European leaders say that cuts stave off crisis.
They argue that International Monetary Fund and European Union cuts have worked in Ireland and Portugal.
They say the problem in Greece is that Greece has obstructed their reforms.
But there’s a problem with this propaganda.
Governments in Spain, Portugal and Ireland recently announced more cuts.
In Ireland the government has been forced to call a referendum on the cuts. And in Spain there have been huge demonstrations.
European leaders also use Italy as an example to follow.
But the European Central Bank has pumped 1 trillion euros into Italy since Christmas.
Without this, Italy would face a similar crisis to that in Greece.
In Greece, prime minister Lucas Papademos has announced that elections will take place towards the end of April.
The official explanation is that the government was installed to sign the bailout deal.
Therefore they argue that it has concluded the task and can call elections.
But the truth is that mass protests last month meant they had to call elections to try and diffuse anger.
The movement in Greece is still fighting.
The civil service workers’ confederation of unions will call a strike at the end of March.
They want to coordinate it with private sector unions so this could be another general strike.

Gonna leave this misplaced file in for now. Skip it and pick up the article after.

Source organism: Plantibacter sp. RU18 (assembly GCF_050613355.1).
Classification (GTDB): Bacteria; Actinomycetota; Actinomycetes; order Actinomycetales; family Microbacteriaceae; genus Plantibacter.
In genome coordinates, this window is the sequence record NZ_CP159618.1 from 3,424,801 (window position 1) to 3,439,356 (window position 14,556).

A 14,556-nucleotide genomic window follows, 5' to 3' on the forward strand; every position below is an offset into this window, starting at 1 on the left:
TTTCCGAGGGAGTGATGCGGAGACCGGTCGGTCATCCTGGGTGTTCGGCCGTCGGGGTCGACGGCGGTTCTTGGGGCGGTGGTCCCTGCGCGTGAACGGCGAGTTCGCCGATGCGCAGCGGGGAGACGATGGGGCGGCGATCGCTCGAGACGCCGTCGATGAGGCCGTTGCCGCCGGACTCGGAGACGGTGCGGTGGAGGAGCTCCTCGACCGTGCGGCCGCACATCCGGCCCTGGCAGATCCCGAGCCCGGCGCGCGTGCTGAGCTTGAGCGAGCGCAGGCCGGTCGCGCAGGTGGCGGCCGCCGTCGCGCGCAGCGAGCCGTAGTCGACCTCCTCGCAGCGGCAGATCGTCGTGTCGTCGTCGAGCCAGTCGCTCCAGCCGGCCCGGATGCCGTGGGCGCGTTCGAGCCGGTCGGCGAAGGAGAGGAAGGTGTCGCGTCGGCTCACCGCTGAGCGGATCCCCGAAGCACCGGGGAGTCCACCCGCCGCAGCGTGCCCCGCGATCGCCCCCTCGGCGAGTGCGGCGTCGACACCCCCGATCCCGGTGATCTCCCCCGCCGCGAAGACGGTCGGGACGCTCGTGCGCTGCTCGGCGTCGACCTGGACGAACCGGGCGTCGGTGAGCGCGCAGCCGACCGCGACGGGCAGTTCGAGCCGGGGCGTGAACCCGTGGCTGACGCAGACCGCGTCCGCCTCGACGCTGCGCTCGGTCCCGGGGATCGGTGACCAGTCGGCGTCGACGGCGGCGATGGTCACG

Each week we see one or two days of strikes against hospital closures. Housing workers are also holding strikes and occupations.
Both of these groups of workers marched in Athens on Wednesday of last week.
The strike at the Eleftherotypia newspaper continues.
Strikers are set to produce the third issue of their workers’ controlled newspaper soon.
And occupiers at the Alter TV station have stopped bosses from cutting off their electricity.
Power workers sent a delegation to the workplace—and within five minutes convinced those sent to cut off the power to stop.
The election will see a big fight. The Tory New Democracy Party has blamed the left for the problems in Greece’s economy.
It’s no wonder the ruling class is anxious. The combined vote of the far left now stands at around 40 percent.
Panos Garganas is editor of Workers Solidarity, Socialist Worker’s sister paper in Greece
Protest: Solidarity with the Greek resistance, Saturday, 2pm at the Greek embassy, 1A Holland Park, London W11 3TP